Some like it hot

California may again offer the nation a useful illustration this summer of how not to deal
with an energy crisis.

California Energy
last month passed along the warning from the Federal Energy Regulatory Commission that
the southern half of our state is in “the worst electricity supply situation in the entire
country.” I’m not worried about it, though, because I know that the California Energy
Commission has been working for five years to come up with a plan.

And here it is, in all its glory: the fifth annual installment of the flex your power now! campaign. In the Commission’s own
words, here’s how it works:

Pitch in this summer, California. When you hear the “Flex Your Power NOW!” alert, immediately
conserve energy. Learn more about what to do when you
hear the alert.

But the really cool thing is the “Conserve-O-Meter”. Go ahead, I’ll wait here while you check it out.

And thus we continue in the great tradition of California regulators, who seek with great
diligence, earnestness and, dare I say, ingenuity, to try to balance supply and demand every day
by telling each one of us exactly what we need to do. As long as we all maintain the proper
spirit and check up on the Conserve-O-Meter as the day progresses, I’m certain that all
Californians can be counted on to do the right thing, ensuring the equality of supply and demand
as a result of conscientious attention to civic duty.

I suppose that it’s because I’m an economist that I find this mindset a bit baffling. I do
not understand why the California Energy Commission assumes that people will pay more attention
to “flex your power now” alerts than they would to something that actually affects their
pocketbook. Call me cynical, but I somehow figure that adding to the dandy phrase “flex your
power now” the explanatory sequel “because if you don’t, it will cost you more” could give the
program just a bit more effectiveness.

As noted by
Peak Oil Optimist
, some stabs at peak load pricing are being explored in the state on a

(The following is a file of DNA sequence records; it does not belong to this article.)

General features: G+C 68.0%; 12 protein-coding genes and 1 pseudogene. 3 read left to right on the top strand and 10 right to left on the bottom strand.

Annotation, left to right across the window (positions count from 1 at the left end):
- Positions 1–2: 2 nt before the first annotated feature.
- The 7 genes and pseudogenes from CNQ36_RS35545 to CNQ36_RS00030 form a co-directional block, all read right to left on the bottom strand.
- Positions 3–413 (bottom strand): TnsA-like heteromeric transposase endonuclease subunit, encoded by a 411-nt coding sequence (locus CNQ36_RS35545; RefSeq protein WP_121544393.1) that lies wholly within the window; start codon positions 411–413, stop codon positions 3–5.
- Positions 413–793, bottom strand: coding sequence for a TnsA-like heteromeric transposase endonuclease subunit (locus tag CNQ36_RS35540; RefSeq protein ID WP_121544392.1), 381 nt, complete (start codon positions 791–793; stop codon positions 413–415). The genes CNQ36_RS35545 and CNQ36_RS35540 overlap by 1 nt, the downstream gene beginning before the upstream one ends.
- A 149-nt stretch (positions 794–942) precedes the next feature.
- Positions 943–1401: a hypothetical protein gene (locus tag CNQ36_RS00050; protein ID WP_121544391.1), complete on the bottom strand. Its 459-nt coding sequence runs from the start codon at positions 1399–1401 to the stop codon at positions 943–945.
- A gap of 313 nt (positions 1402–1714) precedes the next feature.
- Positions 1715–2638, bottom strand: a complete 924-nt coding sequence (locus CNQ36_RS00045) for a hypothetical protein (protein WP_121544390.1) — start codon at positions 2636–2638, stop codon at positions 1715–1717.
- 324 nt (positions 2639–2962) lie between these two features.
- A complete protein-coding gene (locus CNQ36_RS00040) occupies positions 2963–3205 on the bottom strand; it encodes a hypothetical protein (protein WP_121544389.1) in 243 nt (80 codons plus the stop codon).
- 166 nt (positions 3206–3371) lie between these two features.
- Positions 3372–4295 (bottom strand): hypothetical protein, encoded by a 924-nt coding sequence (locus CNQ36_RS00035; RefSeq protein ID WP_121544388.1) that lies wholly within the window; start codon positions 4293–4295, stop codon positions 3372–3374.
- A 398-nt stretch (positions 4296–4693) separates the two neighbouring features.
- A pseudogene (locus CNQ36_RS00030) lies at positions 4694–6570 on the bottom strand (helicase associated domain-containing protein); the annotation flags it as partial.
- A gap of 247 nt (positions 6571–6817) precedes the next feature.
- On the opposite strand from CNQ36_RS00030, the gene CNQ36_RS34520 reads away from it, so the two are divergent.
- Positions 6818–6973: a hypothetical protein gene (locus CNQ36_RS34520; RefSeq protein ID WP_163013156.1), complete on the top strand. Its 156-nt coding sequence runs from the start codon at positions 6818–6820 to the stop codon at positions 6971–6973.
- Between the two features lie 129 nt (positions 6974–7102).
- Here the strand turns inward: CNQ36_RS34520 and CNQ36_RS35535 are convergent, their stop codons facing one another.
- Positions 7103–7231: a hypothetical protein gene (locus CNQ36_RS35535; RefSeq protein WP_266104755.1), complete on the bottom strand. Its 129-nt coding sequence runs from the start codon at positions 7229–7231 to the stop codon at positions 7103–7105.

piecemeal basis, such as our local San Diego
supplier’s plan to charge the largest electricity users a higher rate when the need for
conservation is greatest. But there seems to be considerable reluctance to implement such
schemes for all electricity users.

In part I suppose this represents the view that regular people (as opposed to heartless big
companies) don’t like to have to pay for more for electricity at some times than others. But
regular people don’t like to turn down their air conditioners when it’s hot, either, and they
like it even less when there’s a general blackout and nothing happens when you flip any
switches. My big idea is to let people choose between (a) and (b) in order to make sure that
(c) doesn’t happen.

Or maybe the regulators reckon that companies are smart enough to figure out how to lower
their electricity use when there’s a strong enough financial incentive to do so, but ordinary
people aren’t. Though one wonders, if they trust me with a Conserve-O-Meter, why don’t they
trust me with an electric bill?

But even this excuse of those poor stupid consumers may soon become technologically obsolete.
Lynne Kiesling at Knowledge
describes some extremely useful new technology developed by Pacific Northwest National Laboratory:

It works like this: you buy an appliance that has one of PNNL’s grid-friendly controller chips
installed; the chip can cost anywhere from $5 to $25 depending on how sophisticated the desired
appliance response is. In its simplest form, a hot water heater with the grid-friendly
controller can send and receive information about how much energy it’s using, and it can be
programmed to use less power at various triggers (such as peak hours). If it’s programmed for
more sophisticated response, you could program your hot water heater to have an automated
response to retail power price changes.

Gizmos like that, and a pricing structure that encourages their use, would bring a conclusive
end to the era of electricity brownouts and blackouts. But I hope they leave the
Conserve-O-Meter up as a fun souvenir of the way things used to be.

11 thoughts on “Some like it hot

  1. Dave Altig

    Comserve-O-Meter! Priceless. This resolves the mystery of what happened to all those people responsible for the “Whip Inflation Now” campaign.

  2. Hal

    The key to make this idea work is to present it in the form of lower prices at night (or whatever the off peak hours are) rather than higher prices in the afternoon. In other words this has to be perceived as a way to save money, by doing the laundry in the early morning and time-shifting other energy intensive activities, not a way to charge customers more. Since such changes genuinely do reduce costs by eliminating the need for expensive increases in peak generation capacity, it should be possible to offer savings to those consumers who are able to make these substitutions.